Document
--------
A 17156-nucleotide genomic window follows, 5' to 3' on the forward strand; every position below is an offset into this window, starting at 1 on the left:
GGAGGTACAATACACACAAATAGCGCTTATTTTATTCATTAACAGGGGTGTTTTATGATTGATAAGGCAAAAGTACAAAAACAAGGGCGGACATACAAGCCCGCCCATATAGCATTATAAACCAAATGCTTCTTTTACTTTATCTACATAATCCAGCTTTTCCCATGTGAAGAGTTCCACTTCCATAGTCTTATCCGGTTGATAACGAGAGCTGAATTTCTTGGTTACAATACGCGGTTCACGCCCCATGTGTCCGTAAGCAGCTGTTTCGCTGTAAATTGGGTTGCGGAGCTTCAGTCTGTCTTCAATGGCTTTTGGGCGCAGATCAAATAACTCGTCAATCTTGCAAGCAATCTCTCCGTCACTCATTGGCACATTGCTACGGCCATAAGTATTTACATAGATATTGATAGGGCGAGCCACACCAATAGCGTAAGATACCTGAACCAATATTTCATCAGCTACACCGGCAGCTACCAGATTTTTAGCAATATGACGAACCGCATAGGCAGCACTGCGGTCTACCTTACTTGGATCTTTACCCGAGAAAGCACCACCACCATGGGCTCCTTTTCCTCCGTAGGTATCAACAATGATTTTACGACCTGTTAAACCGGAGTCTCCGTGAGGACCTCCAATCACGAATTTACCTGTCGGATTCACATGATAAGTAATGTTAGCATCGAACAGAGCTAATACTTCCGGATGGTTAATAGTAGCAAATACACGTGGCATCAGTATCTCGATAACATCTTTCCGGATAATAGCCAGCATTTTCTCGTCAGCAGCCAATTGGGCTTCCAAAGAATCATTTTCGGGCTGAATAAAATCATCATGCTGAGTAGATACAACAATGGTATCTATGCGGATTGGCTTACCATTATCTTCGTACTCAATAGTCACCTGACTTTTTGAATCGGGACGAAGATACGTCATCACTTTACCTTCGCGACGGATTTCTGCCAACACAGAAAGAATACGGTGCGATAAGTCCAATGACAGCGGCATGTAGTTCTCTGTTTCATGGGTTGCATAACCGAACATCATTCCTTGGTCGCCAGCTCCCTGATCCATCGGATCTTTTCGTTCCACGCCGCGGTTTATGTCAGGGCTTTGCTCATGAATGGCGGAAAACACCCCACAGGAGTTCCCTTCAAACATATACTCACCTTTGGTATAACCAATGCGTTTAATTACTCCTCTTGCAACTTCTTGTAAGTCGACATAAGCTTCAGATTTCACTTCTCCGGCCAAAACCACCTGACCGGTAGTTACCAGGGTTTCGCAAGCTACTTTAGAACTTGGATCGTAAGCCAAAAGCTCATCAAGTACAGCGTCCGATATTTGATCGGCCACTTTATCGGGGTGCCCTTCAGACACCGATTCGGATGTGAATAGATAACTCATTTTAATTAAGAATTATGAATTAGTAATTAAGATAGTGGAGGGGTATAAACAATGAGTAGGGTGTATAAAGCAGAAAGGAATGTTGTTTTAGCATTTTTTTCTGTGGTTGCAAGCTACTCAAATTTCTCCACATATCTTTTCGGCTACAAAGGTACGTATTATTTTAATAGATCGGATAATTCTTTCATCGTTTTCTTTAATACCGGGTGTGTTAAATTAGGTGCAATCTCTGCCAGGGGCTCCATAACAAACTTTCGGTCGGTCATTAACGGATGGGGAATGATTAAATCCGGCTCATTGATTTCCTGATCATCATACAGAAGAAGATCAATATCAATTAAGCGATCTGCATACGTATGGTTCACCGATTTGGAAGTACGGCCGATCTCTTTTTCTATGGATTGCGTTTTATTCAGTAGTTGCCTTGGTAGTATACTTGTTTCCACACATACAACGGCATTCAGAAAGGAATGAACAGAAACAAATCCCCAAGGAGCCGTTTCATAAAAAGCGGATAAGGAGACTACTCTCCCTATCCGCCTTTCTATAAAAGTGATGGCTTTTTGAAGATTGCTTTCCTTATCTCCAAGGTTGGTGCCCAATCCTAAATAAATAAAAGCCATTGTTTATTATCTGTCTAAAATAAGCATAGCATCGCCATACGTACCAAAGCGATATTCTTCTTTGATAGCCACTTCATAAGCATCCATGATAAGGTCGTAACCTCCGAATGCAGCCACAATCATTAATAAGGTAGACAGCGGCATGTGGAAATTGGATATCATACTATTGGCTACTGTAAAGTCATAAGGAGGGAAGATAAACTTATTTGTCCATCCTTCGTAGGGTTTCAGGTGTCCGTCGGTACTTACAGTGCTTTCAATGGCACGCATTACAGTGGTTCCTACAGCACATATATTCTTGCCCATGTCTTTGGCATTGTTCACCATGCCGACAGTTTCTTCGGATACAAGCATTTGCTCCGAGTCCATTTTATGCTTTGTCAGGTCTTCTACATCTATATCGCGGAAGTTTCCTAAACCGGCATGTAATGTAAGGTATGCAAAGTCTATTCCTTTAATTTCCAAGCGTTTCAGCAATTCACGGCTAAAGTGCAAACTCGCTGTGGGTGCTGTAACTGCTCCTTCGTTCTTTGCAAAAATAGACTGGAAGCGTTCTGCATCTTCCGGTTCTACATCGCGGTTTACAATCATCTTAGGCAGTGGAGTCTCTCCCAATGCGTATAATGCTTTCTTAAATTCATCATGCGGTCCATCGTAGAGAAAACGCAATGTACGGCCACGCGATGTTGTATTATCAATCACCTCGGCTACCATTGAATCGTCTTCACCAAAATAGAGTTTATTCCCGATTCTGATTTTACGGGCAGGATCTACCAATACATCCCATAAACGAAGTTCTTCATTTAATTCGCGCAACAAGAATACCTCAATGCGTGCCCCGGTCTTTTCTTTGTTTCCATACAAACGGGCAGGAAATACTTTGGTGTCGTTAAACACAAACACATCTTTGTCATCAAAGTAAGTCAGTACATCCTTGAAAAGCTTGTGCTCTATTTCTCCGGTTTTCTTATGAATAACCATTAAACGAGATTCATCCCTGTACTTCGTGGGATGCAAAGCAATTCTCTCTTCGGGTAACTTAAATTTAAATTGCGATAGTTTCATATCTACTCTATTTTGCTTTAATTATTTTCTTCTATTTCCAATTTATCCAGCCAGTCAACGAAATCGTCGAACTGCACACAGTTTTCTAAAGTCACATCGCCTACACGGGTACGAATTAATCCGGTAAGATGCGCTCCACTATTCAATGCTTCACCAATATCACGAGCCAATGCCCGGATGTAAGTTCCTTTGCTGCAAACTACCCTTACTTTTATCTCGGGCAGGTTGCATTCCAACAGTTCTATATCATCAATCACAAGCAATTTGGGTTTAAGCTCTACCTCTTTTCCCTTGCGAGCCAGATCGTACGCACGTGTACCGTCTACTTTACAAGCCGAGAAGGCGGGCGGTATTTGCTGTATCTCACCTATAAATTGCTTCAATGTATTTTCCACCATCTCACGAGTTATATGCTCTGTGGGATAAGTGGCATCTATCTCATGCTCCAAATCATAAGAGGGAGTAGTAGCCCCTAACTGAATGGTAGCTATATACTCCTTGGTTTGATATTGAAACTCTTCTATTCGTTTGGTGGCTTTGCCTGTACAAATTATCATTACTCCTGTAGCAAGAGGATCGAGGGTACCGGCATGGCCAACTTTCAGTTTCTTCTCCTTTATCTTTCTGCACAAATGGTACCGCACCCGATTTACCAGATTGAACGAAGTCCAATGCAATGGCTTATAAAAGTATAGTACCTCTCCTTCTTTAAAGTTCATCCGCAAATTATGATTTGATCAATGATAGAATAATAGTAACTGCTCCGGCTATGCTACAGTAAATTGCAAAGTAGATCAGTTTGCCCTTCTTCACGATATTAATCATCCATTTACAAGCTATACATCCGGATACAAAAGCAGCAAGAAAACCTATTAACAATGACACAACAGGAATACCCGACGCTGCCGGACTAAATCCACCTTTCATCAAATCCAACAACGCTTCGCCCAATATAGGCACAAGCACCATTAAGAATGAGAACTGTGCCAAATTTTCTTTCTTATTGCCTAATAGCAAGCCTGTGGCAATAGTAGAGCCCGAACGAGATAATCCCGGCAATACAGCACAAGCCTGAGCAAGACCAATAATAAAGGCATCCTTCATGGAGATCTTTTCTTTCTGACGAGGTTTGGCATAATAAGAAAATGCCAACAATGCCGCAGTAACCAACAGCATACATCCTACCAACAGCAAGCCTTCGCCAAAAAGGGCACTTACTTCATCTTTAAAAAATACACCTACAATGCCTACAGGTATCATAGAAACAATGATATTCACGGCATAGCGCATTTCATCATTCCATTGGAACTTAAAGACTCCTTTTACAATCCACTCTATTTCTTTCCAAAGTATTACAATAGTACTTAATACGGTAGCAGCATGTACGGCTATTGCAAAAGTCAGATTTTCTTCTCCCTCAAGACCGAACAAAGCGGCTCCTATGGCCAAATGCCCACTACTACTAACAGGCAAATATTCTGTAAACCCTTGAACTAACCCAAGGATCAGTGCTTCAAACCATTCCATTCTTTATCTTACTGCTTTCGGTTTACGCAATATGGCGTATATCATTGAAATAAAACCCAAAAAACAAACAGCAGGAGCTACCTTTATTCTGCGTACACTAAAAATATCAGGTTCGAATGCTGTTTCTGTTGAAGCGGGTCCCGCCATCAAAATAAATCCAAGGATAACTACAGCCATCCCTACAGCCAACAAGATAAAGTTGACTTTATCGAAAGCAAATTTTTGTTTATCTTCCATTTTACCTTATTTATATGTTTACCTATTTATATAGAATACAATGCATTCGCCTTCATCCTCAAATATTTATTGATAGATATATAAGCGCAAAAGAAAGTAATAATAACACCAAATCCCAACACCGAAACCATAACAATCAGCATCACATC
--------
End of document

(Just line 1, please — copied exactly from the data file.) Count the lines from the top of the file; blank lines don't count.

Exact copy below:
A 17156-nucleotide genomic window follows, 5' to 3' on the forward strand; every position below is an offset into this window, starting at 1 on the left: